Whenever you have a film like this coming to theatres, most of the things you may hear include “eh, looks dumb,” or perhaps “looks like a rip-off of Star Wars.” From the surface, John Carter really does seem like an old-fashioned sci-fi film that steals plot elements from Star Wars, Avatar, and many other popular sci-fi movies. However, the case with John Carter is almost the complete opposite of that, because this film is based off material that is almost a century old. Although Edgar Rice Burroughs is written into the story as John Carter’s nephew, he was a real American science fiction writer who originally wrote the film’s story in his first Barsoom novel called A Princess of Mars (obviously referring to Princess Dejah). I myself have never read any of Burroughs’ books, but at least while watching this film I was able to understand that the story is one of the oldest tales of sci-fi in American literature, and that made John Carter much more enjoyable for me than it would have been if I hadn’t known that this was based off a classic novel. Even so, there are always problems that adaptations of science fictions face with condensing pages upon pages of mythology within the original, published works into one film that lasts just over two hours (supposedly Green Lantern suffered greatly because of this). Unfortunately, John Carter does suffer a little bit from this, along with some pacing issues. For much of the first hour and a half or so, the characters are spewing out all of these names for these different places, historical events, beings, etc that I was confused as to why some of the main events in the story were occurring. Thankfully, Andrew Stanton and the other screenwriters manage to explain things by the time the ending credits roll, but it’s still undeniable that John Carter tells a somewhat confusing story for much of its runtime. The pacing is slightly off as well, and some of the dialogue is absolutely ridiculous (remember “that don’t look like a fair fight,” and “you are ugly, but you are beautiful” from the trailer?), but nonetheless, the story of John Carter is very entertaining. The situation surrounding John Carter is somewhat similar to that of Avatar, because although the quality of the storytelling is not all that great, somehow the old-fashioned Disney charm of the film is still there (probably due to the visuals, which I’ll get to later), and this is an adventure that is easy to be immersed into.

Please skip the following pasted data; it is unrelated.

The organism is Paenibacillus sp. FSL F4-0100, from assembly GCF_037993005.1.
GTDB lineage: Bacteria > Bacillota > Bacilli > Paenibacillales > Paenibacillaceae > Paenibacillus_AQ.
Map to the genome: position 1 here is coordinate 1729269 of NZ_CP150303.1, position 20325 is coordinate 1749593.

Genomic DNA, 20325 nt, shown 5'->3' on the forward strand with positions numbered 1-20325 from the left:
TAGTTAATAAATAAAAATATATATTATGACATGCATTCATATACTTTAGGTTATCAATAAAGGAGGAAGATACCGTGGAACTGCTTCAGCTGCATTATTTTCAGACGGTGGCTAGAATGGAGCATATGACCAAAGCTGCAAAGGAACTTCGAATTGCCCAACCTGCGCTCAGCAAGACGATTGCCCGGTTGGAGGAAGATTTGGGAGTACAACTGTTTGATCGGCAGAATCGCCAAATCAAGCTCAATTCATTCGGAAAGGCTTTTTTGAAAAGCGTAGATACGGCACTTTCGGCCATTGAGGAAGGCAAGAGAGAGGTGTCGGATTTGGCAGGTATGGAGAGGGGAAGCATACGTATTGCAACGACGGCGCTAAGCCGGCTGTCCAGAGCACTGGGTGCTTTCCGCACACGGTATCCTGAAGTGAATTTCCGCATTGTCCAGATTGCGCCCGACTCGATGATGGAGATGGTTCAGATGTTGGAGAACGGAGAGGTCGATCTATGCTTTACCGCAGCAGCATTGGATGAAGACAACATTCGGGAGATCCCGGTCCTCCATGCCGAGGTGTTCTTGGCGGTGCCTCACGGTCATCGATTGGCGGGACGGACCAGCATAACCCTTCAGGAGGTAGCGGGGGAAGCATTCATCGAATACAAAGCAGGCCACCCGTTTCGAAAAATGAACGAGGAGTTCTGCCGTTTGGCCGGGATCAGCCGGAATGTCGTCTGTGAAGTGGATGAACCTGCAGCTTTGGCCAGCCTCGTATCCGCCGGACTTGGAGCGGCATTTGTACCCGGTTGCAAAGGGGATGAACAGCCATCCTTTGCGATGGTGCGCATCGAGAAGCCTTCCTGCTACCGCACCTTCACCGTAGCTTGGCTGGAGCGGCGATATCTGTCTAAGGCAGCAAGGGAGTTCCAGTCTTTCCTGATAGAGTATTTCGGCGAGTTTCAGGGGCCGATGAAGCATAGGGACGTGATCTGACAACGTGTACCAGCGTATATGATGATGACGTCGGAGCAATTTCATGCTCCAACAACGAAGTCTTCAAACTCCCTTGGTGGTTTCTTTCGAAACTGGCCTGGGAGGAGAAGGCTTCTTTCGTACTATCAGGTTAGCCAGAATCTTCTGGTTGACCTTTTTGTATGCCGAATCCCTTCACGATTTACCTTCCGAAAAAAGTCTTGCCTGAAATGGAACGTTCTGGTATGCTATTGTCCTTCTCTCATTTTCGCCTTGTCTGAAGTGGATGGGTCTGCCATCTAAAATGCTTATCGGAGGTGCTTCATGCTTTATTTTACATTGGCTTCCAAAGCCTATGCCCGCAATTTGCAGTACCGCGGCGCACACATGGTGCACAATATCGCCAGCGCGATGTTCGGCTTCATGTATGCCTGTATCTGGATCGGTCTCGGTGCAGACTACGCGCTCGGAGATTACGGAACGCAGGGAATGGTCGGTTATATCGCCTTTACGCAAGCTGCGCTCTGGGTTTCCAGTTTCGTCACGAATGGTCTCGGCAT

For one thing, the premise is rather interesting, and the story’s main protagonist is surprisingly likeable. John Carter is a man disillusioned with war and what people consider to be moral causes for fighting after his tumultuous experiences with the Civil War, and this makes his adventure on Barsoom (or Mars, however you want to call it) all the more compelling. Like Stanton’s two previous films, Finding Nemo and WALL-E, John Carter is a story of the main protagonist’s journey to return home, but he is also faced with true tests of his morals and experience self-discovery. John Carter is also a decent allegory for the destructive effects of war, and after the film was over I was left thinking about how war has affected our society over the course of history. Oh heck no, it’s nowhere near as profound of a war film like Saving Private Ryan or Apocalypse Now in that sense, but those themes are there and makes the story. Princess Dejah is also a pretty well-developed character, for she is one of the key characters in helping to define the theme that your decisions affect many people, not only yourself. In my opinion, the villains are rather weak though, for they are rather one-sided as opposed to John Carter, Princess Dejah and crew; Sab Than, the leader of Zodanga, is simply a man seeking for power, which makes him completely forgettable.